The following is an important observation from an article by Michael Horton:
I’ve argued elsewhere that evangelicalism is like the village green in older parts of the country, especially New England. There may be two or three churches on the grounds, but the green itself is a wide open space where people from those churches can spill out in conversation and cooperation. Evangelicalism is not a church, though it often acts like one. It isn’t the big tent (more appropriate, given the history) that encompasses all of the churches on the green. It’s just…, well, the green. When it tries to adjudicate cases of faith and practice through conferences, press releases, and blogs, evangelicalism (including Calvinistic versions) exhibits its movement mentality.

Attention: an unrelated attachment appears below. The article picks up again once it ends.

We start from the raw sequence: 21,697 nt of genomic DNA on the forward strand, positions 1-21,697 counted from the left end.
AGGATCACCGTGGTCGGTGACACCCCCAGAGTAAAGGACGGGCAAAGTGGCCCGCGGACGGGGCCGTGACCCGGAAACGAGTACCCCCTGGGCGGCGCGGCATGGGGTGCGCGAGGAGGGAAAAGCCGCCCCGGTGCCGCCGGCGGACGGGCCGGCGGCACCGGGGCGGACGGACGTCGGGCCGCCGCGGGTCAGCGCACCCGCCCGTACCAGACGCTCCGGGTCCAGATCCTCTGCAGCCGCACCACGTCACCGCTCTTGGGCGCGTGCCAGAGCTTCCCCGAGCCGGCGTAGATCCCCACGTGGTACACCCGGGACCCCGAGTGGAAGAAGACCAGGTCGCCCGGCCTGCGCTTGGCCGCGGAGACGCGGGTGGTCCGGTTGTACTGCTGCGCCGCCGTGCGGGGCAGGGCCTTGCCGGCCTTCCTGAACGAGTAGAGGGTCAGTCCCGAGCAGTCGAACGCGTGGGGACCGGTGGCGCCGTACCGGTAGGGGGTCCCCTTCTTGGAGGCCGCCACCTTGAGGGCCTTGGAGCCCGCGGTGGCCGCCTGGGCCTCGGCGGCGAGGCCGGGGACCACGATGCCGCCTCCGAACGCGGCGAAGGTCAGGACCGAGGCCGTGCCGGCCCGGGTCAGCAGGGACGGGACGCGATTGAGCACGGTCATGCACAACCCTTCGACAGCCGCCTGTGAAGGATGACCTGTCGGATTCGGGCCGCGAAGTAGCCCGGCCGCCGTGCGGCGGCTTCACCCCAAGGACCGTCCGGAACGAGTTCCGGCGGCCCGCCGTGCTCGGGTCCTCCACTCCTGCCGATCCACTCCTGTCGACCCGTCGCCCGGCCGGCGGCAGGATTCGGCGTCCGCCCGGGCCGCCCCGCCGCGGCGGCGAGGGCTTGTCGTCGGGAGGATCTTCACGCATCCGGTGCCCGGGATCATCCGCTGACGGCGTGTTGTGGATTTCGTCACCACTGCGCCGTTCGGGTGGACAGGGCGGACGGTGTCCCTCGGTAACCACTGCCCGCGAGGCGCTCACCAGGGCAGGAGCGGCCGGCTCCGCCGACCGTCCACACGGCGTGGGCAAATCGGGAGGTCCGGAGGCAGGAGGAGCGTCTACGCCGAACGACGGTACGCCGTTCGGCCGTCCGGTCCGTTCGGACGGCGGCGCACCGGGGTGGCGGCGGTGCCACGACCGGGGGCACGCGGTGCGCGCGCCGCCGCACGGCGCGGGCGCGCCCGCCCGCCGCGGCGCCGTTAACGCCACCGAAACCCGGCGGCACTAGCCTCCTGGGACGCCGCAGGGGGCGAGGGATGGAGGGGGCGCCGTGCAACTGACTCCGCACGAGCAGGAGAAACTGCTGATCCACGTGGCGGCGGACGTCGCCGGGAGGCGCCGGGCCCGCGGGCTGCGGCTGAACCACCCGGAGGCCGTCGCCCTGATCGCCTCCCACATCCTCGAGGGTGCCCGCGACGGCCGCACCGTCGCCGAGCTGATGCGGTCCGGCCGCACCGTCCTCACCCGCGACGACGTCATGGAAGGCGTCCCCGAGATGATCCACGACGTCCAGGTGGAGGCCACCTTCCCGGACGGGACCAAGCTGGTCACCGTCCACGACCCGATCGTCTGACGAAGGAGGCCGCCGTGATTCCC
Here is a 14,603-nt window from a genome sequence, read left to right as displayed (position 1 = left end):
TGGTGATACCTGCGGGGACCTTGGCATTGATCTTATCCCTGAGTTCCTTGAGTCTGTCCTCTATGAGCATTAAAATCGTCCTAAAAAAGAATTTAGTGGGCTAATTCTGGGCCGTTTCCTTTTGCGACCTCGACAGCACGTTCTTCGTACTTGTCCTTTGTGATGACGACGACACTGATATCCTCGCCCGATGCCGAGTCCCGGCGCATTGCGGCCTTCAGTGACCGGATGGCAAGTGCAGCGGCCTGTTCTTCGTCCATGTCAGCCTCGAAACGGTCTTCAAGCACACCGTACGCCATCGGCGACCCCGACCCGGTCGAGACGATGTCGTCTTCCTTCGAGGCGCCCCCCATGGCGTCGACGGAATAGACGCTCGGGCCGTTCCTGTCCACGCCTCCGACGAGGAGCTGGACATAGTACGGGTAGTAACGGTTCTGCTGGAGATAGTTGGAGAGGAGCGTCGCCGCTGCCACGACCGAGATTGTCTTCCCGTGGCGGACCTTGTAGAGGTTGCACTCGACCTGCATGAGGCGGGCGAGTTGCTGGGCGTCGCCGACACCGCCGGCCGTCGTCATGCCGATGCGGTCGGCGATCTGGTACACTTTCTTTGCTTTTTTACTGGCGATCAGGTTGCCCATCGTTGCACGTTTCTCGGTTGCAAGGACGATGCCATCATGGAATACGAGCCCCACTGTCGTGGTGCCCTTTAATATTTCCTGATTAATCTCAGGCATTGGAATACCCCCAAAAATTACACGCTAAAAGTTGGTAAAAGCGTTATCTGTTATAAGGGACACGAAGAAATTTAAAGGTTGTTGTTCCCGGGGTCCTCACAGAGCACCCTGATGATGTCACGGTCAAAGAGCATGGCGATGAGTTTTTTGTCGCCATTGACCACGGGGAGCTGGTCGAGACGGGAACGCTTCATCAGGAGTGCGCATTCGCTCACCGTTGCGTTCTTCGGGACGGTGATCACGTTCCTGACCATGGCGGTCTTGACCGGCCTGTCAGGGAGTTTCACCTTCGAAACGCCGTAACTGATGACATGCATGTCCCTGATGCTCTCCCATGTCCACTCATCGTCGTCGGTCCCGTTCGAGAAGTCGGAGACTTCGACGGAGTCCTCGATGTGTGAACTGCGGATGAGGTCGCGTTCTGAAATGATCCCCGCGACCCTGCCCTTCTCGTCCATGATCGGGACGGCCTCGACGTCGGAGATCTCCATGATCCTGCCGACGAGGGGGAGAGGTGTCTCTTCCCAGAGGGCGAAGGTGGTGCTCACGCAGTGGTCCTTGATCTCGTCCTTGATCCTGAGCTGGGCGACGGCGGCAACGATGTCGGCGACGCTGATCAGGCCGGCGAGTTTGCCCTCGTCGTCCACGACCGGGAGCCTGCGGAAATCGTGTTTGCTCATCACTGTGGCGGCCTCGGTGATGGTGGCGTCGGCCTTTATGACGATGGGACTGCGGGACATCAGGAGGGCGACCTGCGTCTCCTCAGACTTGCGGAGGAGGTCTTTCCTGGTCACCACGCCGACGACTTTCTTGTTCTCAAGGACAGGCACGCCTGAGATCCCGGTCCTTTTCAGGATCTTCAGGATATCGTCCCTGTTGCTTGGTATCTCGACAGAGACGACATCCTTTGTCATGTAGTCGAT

My analogy echoes C. S. Lewis’s “mere Christianity”: a hallway in a large house where believers mix and mingle, often opening the door as non-Christians knock. But, as Lewis insisted, it’s in the rooms where people actually live as a family—where they sleep, are warmed by the fire, fed and clothed, and grow. We are formed in the family life of Christ’s body by particular churches, with their distinct confessions and practices. You can’t live in the hallway.
I’m not against evangelicalism as a village green or hallway. In fact, I think it’s a wonderful meeting place. However, when it acts like a church, much less replaces the church, I get nervous.